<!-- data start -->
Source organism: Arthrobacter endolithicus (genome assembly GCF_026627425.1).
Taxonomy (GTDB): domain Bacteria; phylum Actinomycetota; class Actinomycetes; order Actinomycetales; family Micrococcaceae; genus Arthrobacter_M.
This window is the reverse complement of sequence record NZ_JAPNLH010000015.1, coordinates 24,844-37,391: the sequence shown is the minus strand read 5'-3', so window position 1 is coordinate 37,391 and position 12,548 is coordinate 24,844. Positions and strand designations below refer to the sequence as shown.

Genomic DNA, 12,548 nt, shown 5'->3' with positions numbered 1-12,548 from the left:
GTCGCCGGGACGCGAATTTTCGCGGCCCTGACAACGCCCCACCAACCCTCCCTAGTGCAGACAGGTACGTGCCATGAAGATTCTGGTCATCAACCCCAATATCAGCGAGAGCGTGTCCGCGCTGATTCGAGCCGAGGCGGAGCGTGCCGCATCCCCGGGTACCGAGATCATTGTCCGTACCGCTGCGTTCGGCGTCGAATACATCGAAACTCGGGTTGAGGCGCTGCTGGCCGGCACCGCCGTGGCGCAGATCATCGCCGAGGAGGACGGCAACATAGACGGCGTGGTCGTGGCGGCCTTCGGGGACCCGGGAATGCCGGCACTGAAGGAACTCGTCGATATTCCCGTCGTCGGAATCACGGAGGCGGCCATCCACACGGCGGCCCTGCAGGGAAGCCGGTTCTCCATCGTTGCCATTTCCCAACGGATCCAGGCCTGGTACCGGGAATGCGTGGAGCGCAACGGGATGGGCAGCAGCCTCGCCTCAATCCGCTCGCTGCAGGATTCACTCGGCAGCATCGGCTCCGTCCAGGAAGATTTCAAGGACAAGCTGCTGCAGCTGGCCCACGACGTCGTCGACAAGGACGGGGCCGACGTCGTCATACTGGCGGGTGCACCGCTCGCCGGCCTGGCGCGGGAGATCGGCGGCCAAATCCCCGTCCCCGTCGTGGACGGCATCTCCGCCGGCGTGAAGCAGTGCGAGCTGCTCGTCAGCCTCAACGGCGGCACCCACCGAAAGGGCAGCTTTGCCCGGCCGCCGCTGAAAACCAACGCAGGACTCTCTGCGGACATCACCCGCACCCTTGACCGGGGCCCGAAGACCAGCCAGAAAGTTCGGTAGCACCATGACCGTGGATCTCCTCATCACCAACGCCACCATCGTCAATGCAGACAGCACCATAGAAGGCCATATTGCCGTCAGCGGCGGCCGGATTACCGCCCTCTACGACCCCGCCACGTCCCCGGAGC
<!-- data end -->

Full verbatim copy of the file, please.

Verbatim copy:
Source organism: Arthrobacter endolithicus (genome assembly GCF_026627425.1).
Taxonomy (GTDB): domain Bacteria; phylum Actinomycetota; class Actinomycetes; order Actinomycetales; family Micrococcaceae; genus Arthrobacter_M.
This window is the reverse complement of sequence record NZ_JAPNLH010000015.1, coordinates 24,844-37,391: the sequence shown is the minus strand read 5'-3', so window position 1 is coordinate 37,391 and position 12,548 is coordinate 24,844. Positions and strand designations below refer to the sequence as shown.

Genomic DNA, 12,548 nt, shown 5'->3' with positions numbered 1-12,548 from the left:
GTCGCCGGGACGCGAATTTTCGCGGCCCTGACAACGCCCCACCAACCCTCCCTAGTGCAGACAGGTACGTGCCATGAAGATTCTGGTCATCAACCCCAATATCAGCGAGAGCGTGTCCGCGCTGATTCGAGCCGAGGCGGAGCGTGCCGCATCCCCGGGTACCGAGATCATTGTCCGTACCGCTGCGTTCGGCGTCGAATACATCGAAACTCGGGTTGAGGCGCTGCTGGCCGGCACCGCCGTGGCGCAGATCATCGCCGAGGAGGACGGCAACATAGACGGCGTGGTCGTGGCGGCCTTCGGGGACCCGGGAATGCCGGCACTGAAGGAACTCGTCGATATTCCCGTCGTCGGAATCACGGAGGCGGCCATCCACACGGCGGCCCTGCAGGGAAGCCGGTTCTCCATCGTTGCCATTTCCCAACGGATCCAGGCCTGGTACCGGGAATGCGTGGAGCGCAACGGGATGGGCAGCAGCCTCGCCTCAATCCGCTCGCTGCAGGATTCACTCGGCAGCATCGGCTCCGTCCAGGAAGATTTCAAGGACAAGCTGCTGCAGCTGGCCCACGACGTCGTCGACAAGGACGGGGCCGACGTCGTCATACTGGCGGGTGCACCGCTCGCCGGCCTGGCGCGGGAGATCGGCGGCCAAATCCCCGTCCCCGTCGTGGACGGCATCTCCGCCGGCGTGAAGCAGTGCGAGCTGCTCGTCAGCCTCAACGGCGGCACCCACCGAAAGGGCAGCTTTGCCCGGCCGCCGCTGAAAACCAACGCAGGACTCTCTGCGGACATCACCCGCACCCTTGACCGGGGCCCGAAGACCAGCCAGAAAGTTCGGTAGCACCATGACCGTGGATCTCCTCATCACCAACGCCACCATCGTCAATGCAGACAGCACCATAGAAGGCCATATTGCCGTCAGCGGCGGCCGGATTACCGCCCTCTACGACCCCGCCACGTCCCCGGAGC